The machine that lit up the world

When the power goes out at home, I can manage without a furnace by using my wood stove and can usually find something to eat in the cupboard. It’s the darkness that gives the most trouble, making it inconvenient, slow, and even dangerous to move. My biggest frustration is that even with a flashlight, I can’t read books, at least not good old-fashioned ones, the ones I really like to hold in my hands.

By making artificial lighting a standard, and cheap, feature of our homes and public spaces, the incandescent bulb completely transformed our society. It changed our behaviors, and extended our activities into times often disconnected from natural daily and seasonal cycles. One of my favorite satellite images (below, from NASA) shows how nighttime around the world is impacted by the presence of lighting. And one machine, the ribbon machine, is at the heart of this image and of the light bulbs that shaped the world.

Satellite image of lights around the world.

Satellite image of lights around the world.

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Aditi and the Father of Microbiology, or “The Secret About Lice”

Late in 2016, a second-grade girl named Aditi faced a common pesky challenge in an uncommon way. In a blog entry, “The Secret About Lice,” she wrote:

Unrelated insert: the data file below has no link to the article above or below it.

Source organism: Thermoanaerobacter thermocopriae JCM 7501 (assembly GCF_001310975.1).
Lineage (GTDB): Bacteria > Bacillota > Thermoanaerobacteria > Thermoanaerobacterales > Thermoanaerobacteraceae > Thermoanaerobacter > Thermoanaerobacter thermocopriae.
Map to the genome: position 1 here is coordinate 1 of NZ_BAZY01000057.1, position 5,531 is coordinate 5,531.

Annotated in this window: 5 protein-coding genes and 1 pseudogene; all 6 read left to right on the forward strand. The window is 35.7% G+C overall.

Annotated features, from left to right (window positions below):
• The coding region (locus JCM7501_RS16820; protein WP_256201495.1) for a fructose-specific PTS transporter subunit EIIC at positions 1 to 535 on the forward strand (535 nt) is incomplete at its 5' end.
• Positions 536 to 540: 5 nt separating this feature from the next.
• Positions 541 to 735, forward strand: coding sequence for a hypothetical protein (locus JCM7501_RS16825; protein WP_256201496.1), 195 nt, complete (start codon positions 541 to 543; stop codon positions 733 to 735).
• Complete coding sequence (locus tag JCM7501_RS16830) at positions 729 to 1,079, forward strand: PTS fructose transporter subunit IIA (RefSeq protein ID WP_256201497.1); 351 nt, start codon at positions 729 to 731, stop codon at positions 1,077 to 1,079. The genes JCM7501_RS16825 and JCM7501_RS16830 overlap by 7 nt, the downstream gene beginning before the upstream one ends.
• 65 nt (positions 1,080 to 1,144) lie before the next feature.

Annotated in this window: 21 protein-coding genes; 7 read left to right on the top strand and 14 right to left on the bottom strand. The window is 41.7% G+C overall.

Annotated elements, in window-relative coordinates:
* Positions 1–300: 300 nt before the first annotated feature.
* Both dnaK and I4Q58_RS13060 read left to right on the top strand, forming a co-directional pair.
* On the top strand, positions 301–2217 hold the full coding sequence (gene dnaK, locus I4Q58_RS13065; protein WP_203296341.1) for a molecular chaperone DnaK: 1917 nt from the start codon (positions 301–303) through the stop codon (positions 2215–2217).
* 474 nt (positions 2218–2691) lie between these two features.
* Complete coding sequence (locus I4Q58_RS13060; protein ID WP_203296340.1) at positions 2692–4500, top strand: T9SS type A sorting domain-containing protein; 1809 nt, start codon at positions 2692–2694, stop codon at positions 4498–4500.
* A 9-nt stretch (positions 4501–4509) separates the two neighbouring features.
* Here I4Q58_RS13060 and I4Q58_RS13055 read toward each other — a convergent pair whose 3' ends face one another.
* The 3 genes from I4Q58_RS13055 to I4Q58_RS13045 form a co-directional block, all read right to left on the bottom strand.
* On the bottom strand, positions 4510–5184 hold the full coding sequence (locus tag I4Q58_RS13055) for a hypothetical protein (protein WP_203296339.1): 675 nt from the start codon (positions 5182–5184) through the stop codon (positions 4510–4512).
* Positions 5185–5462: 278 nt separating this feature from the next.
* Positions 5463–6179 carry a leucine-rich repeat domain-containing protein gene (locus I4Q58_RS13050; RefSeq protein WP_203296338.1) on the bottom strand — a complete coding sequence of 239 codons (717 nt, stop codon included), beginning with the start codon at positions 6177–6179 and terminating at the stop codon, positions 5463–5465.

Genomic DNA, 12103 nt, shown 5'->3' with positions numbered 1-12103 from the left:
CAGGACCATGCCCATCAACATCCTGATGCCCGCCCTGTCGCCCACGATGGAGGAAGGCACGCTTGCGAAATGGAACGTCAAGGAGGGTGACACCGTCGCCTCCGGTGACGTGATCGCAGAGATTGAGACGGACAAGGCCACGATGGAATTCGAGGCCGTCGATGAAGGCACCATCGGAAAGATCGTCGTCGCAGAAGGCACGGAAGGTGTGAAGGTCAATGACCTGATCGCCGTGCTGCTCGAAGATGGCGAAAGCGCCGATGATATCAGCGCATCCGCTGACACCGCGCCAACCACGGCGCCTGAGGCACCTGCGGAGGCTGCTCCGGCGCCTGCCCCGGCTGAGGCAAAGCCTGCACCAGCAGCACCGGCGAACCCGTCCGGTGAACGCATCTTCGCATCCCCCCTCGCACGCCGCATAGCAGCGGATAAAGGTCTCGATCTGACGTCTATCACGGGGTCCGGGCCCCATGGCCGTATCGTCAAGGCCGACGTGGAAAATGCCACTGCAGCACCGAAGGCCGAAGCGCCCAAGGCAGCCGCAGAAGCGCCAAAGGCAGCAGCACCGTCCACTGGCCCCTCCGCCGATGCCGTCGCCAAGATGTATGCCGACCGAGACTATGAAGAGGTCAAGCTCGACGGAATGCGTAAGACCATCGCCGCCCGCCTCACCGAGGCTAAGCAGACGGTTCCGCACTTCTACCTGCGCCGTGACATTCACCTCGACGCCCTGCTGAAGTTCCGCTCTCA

On December the 6th I got lice on my head. I was curious to see what it was. So me and my Dad took two lice that I had on my head and put it under the Foldscope. I learned lots of new things about lice. I learned that lice are insects because they have six legs. I saw that the antenna had five brick-like things in the adult louse and four brick-like things in the young-ling. I read they are called flagellomeres. I saw that the lice digested my blood in its gut. In the microscope I saw that there are two claws on the legs. One was big and shaped like a hook and the other one was small and shaped like a baby hook.

With a flashlight for additional light, Aditi was able to project and magnify her specimen’s image so that she could draw it in detail and understand lice even better. Image courtesy of Foldscope.

Image courtesy of Foldscope.

Aditi is a member of the DC Micronauts, a group of school-aged children who meet regularly to explore the tiny worlds around them. They use Foldscope, an origami-based, single lens paper microscope invented by Manu Prakash and James Cybulski. Read more →

Q&A with Rakow Research Grant recipient Charlotte Holzer

Charlotte HolzerTextile conservator and Ph.D. candidate Charlotte Holzer recently conducted research at The Corning Museum of Glass on the history and conservation of handmade glass fibers. Holzer is a 2016 recipient of the Museum’s Rakow Grant for Glass Research, established in 1986 to foster scholarly research in the history of glass and glassmaking from antiquity until the mid-20th century, from anywhere in the world. I checked in with her to find out a little bit about what she was working on during her time in Corning. Read more →

The Studio Announces 2017 Artists-in-Residence

Martin Janecky
February 13-March 20; Public lecture on March 9

Study of the Dia De Los Muertos, at Corning Museum of Glass 2016. By Martin Janecky.

Study of the Día De Los Muertos, at Corning
Museum of Glass 2016. By Martin Janecky.